"But the Casa del Rey is a house of double-gardens in a larger sense. For Santa Cruz, with a temperature that varies little from season to season, opens her doors one way against the mountains, and the other way into the sea. Thus, in the same hour, she offers all the pleasures of beach and bay as well as those that can be found in torrent-filled gorge and forest-covered steeps. 
"What a recreation-place for those families that are divided in their tastes respecting the outdoors! As well as for those other families who like variety during a vacation however long or limited! Turn left, and you tread on the foam-ruffled skirts of the sea; turn right, and you step on the fern-embroidered edge of the forest. 
"Arch Connecting Casino and Casa Del Rey Hotel, Santa Cruz, Calif." – postcard, c. 1915
"Turn left! A triple-arched bridge leads away from the "garden-room" to the Casino, the ocean-breezes, the sand and the deep salt. The Casino is a mammoth playhouse, Arabic in its gay towers and coloring, and with an arcaded front to the water. In "winter" you breakfast in "the garden-room" of the Casa, before a crackling blaze; but in summer you cross by bridge to a grill that commands the bay. Here within sound of surf one may eat, drink and be merry. There is a glassed-in room for those diners who prefer indoors; an open balcony for those who like the wind fluttering in their sleeves. There is a "sun-room" to rest in, high over the gay beach; there is a polished floor and a tireless band for the hours after dinner. 
"Dining, dancing, music, tennis, wading, bathing, boating, fishing, riding, rambling paths that follow the cliffs, resting in the warm sand—these, and more, are the pleasures offered at the end of the high arched bridge.
"Face right! With the sea glimmering at your back; with the Casa del Rey and its flanking "cottage city" out of sight in the sheltered hollow; with scarce a gilded cupola of the Casino showing, there opens a fresh world of delight. For you pass from the riot of color, gay laughter and splashing—to the heart of a redwood forest! 
"Other sea-towns of the West have mountains behind them. Are they such mountains as these?—opal in the near distance; a crisp green close at hand, where a wilderness of Christmas trees, giants and pigmies, life themselves tremulous with life.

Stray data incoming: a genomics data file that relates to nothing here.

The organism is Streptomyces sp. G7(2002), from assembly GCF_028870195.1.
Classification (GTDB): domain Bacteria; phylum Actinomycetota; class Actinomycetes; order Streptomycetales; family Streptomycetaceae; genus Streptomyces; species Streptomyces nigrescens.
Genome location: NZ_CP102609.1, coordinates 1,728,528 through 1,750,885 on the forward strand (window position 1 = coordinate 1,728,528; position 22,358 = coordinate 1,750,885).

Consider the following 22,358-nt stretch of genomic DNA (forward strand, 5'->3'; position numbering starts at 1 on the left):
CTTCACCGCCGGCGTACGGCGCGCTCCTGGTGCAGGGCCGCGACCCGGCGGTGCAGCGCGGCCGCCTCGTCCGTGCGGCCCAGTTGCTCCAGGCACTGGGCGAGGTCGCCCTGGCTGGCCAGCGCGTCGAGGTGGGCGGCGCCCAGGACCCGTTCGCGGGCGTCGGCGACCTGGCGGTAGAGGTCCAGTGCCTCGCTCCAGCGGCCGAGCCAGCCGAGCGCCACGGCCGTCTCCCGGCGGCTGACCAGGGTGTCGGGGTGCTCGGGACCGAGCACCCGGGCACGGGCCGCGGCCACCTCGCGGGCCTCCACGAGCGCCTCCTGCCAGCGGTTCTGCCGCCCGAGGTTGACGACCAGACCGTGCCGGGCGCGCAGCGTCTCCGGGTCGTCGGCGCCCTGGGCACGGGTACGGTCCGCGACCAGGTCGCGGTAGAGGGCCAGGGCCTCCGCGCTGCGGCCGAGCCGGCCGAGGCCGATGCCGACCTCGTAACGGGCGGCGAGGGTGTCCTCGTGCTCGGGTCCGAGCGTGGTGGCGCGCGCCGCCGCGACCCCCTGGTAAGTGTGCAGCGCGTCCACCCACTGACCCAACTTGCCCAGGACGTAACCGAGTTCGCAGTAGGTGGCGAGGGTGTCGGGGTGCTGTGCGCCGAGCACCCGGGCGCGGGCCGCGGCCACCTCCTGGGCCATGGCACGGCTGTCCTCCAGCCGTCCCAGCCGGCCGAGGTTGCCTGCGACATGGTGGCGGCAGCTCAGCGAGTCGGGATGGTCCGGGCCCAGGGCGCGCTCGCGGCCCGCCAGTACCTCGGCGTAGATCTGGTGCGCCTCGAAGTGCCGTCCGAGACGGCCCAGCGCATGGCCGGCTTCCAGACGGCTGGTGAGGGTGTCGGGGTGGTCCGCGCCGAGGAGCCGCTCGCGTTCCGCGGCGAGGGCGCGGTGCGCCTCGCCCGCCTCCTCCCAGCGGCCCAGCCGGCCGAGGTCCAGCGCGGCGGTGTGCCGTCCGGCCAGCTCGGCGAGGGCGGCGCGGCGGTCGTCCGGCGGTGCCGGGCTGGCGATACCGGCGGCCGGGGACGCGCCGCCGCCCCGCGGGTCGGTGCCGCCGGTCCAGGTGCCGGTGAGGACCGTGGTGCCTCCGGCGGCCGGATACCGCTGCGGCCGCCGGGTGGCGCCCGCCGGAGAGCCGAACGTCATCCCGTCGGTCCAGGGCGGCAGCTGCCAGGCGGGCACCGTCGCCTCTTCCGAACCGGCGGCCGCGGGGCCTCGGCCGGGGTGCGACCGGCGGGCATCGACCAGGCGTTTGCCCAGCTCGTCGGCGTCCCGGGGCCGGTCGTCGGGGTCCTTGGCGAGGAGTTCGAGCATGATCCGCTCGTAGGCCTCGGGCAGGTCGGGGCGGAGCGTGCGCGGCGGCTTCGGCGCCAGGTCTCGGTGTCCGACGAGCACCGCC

A streetcar and early automobiles parked outside the Casa del Rey, late 1910s.
"You make your "next-day" plans at night, looking out from under the bannered wall of Casa del Rey. It is a moonlight night, or, better still, there are only the stars. Left, over the oriental silhouette of the Casino, you can see the lights of a far-off passing steamer; right, looking mountainward, the yellow lights among the redwoods that are the beacons of camps on distant cañon-sides. Beyond the seaboard the ship's-bell is striking; from the mountain sound the bells of a "freighter" that is coming down from the long divide.
"Which way, at sun-up, will you go? Will you answer to the call of the ocean—that one voice ceaselessly booming? Will you go where a pipe-organ, keyed by the wind and choired by the birds, forever plays in the lofty roof of the forest? 
"The House of the Double Garden—in a double sense! It is gardened within, to right and left by its patios: it is gardened to right and left without. On one hand is the garden of the mountains, cool, mysterious, fragrantly inviting; on the other is the doubly mysterious, mist-brushed, changeful garden of the sea."
Ford Model Ts of all shapes and sizes parked outside the Casa del Rey, 1920s. [Santa Cruz Beach Boardwalk]